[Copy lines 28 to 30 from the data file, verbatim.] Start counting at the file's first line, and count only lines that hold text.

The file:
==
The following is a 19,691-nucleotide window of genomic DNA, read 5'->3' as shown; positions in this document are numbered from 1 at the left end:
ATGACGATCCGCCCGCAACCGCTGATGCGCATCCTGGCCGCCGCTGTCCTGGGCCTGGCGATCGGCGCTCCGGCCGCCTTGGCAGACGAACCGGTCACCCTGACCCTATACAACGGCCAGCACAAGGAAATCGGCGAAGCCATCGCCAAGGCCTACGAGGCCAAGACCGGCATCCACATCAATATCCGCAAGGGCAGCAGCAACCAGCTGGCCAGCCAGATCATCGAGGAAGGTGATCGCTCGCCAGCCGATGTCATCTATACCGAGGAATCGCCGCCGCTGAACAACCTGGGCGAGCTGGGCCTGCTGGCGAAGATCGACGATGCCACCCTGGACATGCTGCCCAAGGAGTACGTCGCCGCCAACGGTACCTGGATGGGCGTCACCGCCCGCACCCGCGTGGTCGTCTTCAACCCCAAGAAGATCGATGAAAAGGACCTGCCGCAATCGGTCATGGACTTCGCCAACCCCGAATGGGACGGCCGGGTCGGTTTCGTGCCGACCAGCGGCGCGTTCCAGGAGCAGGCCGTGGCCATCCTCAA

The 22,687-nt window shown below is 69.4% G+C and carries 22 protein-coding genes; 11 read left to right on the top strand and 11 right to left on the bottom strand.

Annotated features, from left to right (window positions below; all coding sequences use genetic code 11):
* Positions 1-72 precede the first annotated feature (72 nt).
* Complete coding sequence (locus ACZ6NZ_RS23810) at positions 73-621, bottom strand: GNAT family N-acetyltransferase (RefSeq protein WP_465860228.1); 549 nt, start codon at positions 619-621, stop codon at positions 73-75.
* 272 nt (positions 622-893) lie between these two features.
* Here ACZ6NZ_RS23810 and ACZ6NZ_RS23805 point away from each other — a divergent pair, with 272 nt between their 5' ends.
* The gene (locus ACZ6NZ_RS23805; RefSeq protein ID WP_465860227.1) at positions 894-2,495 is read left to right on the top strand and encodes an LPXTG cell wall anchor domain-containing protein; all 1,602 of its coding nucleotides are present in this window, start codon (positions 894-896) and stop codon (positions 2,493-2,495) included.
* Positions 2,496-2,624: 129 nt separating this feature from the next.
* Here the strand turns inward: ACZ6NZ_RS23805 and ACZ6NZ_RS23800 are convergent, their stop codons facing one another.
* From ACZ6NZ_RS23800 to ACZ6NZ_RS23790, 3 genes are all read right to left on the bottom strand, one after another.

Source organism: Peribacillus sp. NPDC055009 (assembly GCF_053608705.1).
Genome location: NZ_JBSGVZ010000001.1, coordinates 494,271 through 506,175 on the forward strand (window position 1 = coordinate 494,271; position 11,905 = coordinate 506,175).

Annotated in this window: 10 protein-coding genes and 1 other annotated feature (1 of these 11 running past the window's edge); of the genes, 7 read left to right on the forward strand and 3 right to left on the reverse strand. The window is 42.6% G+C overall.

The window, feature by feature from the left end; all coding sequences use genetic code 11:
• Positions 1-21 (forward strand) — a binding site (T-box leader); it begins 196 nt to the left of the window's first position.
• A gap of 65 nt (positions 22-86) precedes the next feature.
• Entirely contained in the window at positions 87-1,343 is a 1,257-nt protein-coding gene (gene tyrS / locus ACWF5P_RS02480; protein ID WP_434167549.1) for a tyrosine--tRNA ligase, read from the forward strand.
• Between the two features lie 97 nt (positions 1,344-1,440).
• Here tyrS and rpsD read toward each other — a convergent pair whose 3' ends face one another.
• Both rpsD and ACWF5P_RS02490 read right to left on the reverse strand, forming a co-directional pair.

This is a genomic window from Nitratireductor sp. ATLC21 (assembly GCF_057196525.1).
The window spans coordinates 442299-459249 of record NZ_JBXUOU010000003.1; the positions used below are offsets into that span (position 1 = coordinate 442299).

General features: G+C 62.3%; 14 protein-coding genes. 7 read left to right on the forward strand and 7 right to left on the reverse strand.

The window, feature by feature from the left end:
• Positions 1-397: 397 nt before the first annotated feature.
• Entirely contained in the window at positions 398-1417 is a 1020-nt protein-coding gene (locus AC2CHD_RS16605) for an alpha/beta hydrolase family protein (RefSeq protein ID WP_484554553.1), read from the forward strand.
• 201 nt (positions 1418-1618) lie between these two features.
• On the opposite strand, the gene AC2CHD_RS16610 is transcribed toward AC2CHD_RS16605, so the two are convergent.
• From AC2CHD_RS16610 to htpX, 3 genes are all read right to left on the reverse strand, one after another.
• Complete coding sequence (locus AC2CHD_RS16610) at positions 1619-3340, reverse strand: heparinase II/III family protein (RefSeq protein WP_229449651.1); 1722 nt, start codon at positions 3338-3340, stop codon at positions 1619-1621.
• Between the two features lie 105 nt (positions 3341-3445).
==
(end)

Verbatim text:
• Entirely contained in the window at positions 398-1417 is a 1020-nt protein-coding gene (locus AC2CHD_RS16605) for an alpha/beta hydrolase family protein (RefSeq protein ID WP_484554553.1), read from the forward strand.
• 201 nt (positions 1418-1618) lie between these two features.
• On the opposite strand, the gene AC2CHD_RS16610 is transcribed toward AC2CHD_RS16605, so the two are convergent.